Say No to the noise... Real-Time Kinect depth frame smoothing


This is going to be an exciting week for the Kinect for Windows device and SDK and I wouldn't be surprised if we don't have some "Special Edition" posts later this week. But in the mean time, we're going to be talking code this week. The rest of this week is going to be a "Skeleton" week, but today's project is one that fired up the Coding4Fun team (I got a number of, "Hey did you see this?"

We've all seen depth "images" right? And we've all seen that they appear a little noisy/blotchy? Well Karl Sanford saw the same thing and decided to apply some smooth moves to the problem...

Smoothing Kinect Depth Frames in Real-Time

Removing noise from the Kinect Depth Frames in real-time using pixel filters and weighted moving average techniques.

I've been working with the Microsoft Kinect for Xbox 360 on my PC for a few months now, and overall I find it fantastic! However, one thing that has continued to bug me is the seemingly poor quality of rendered Depth Frame images. There is a lot of noise in a Depth Frame, with missing bits and a pretty serious flickering issue. The frame rate isn't bad from the Kinect, with a maximum of around 30 fps; however, due to the random noise present in the data, it draws your perception to the refresh. In this article I am going to show you my solution to this problem. I will be smoothing Depth Frames in real-time as they come from the Kinect, and are rendered to the screen. This is accomplished through two combined methods: pixel filtering, and weighted moving average.


The Problem of Depth Data

Before I dive into the solution, let me better express the problem. Below is a screen shot of raw depth data rendered to an image for reference. Objects that are closer to the Kinect are lighter in color and objects that are further away are darker.


What you're looking at is an image of me sitting at my desk. I'm sitting in the middle; there is a bookcase to the left and a fake Christmas tree to the right. As you can already tell, even without the flickering of a video feed, the quality is pretty low. The maximum resolution that you can get for depth data from the Kinect is 320x240, but even for this resolution the quality looks poor indeed. The noise in the data manifests itself as white spots continuously popping in and out of the picture. Some of the noise in the data comes from the IR light being scattered by the object it’s hitting, some comes from shadows of objects closer to the Kinect. I wear glasses and often have noise where my glasses should be due to the IR light scattering.

Another limitation to the depth data is that it has a limit to how far it can see. The current limit is about 8 meters. Do you see that giant white square behind me in the picture? That's not an object close to the Kinect; the room I'm in actually extends beyond that white square about another meter. This is how the Kinect handles objects that it can't see with depth sensing, returning a depth of Zero.

The Solution

As I had mentioned briefly, the solution I have developed uses two different methods of smoothing the depth data: pixel filtering, and weighted moving average. The two methods can either be used separately or in series to produce a smoothed output. While the solution doesn't completely remove all noise, it does make an appreciable difference. The solutions I have used do not degrade the frame rate and are capable of producing real-time results for output to a screen or recording.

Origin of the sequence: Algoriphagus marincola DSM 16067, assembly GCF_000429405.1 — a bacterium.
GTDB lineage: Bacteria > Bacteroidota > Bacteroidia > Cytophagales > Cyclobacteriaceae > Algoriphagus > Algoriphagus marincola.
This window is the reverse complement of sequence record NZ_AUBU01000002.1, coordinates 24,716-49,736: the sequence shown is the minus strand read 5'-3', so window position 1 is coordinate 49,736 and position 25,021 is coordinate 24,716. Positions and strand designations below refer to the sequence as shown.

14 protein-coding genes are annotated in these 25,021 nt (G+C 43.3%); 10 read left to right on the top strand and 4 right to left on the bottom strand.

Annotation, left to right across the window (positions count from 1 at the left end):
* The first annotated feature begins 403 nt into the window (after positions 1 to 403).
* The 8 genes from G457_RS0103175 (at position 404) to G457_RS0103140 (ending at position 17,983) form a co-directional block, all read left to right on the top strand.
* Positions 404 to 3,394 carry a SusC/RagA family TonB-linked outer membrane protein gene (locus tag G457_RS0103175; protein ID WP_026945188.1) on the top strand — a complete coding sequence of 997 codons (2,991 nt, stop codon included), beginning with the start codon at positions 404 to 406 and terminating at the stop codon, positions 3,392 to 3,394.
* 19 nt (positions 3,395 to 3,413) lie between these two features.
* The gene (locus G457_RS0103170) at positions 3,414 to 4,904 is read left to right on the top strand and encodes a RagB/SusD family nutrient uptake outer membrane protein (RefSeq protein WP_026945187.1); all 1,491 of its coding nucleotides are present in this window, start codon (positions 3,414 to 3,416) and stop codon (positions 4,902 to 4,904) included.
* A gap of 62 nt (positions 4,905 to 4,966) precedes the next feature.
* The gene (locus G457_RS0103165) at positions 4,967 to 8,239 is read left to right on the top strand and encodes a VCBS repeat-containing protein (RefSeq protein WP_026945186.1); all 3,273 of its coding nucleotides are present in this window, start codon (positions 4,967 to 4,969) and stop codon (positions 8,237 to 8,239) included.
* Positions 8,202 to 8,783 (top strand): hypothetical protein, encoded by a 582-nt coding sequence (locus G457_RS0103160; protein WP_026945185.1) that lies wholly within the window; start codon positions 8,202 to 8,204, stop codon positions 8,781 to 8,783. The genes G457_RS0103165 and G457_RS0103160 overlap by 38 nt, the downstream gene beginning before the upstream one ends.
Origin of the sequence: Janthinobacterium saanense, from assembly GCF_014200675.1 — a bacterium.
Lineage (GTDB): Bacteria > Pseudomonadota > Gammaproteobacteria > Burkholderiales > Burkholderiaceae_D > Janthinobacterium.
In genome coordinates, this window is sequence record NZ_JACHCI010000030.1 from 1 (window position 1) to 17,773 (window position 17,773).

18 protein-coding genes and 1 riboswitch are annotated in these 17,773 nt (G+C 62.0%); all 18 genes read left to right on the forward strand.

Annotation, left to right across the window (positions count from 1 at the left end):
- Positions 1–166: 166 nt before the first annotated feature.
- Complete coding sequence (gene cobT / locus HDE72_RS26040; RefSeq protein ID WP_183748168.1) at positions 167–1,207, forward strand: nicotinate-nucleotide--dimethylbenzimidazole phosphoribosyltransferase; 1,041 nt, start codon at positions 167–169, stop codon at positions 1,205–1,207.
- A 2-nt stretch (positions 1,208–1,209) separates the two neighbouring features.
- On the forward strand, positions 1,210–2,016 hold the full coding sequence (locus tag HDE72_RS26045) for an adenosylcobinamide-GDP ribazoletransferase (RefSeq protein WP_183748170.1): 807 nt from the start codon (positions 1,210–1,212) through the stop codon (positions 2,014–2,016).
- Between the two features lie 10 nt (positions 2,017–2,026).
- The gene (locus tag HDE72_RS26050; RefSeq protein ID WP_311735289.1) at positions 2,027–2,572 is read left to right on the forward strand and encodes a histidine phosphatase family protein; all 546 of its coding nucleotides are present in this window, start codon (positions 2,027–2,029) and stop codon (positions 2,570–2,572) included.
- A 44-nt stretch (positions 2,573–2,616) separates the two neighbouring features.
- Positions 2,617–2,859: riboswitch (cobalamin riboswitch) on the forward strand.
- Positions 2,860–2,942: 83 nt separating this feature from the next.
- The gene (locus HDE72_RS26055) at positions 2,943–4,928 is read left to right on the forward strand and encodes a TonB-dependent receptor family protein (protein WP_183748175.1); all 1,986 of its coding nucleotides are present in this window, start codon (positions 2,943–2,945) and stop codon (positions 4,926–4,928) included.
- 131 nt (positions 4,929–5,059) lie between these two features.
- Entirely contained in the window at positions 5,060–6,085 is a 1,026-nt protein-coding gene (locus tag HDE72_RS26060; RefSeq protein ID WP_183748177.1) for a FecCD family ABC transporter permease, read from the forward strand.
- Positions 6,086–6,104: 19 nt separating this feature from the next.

As you can see, the demo application will do a side by side comparison of the Raw Depth Image and the Smoothed Depth Image. You can experiment with the smoothing settings in the application as well. The settings that you will find when you first run the application are what I recommend for general purpose use. It provides a good mix of smoothing for stationary objects, moving objects, and doesn't try to "fill in" too much from the filtering method.

For example: You can turn both band filters down to 1, and turn the weighted moving average up to 10, and you'll have the lowest flicker and noise for stationary blunt objects. However, once you move, you will have a very noticeable trail, and your fingers will all look like they are webbed if you don't have a wall close behind you.

Points of Interest

I have really enjoyed playing around with these smoothing techniques and learning that there is probably no 'one-size-fits-all' solution for it. Even with the same hardware, your physical environment and intentions will drive your choice for smoothing more than anything. I would like to encourage you to open the code and take a look for yourself, and share your ideas for improvement! At the very least, go borrow your neighbor kid’s Kinect for a day and give the demo application a whirl.

Another point of interest has been in seeing how reducing noise for rendering purposes can actually introduce noise for depth calculation purposes. The pixel filtering method of reducing noise works well on it's own to reduce noise in depth information prior to further calculations; removing 'white' noise and providing a best guess as to what that information should be. The weighted moving average method works well to reduce noise prior to rendering, but will actually introduce noise along the Z,Y perspective due to the effects of averaging depth information. I hope to continue learning about these effects and how to use them properly for different types of applications.


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The Discussion

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    Have tried throwing in a quick image segmentation algorithm like a watershed on the RGB portion of the data.  There should be a correlation

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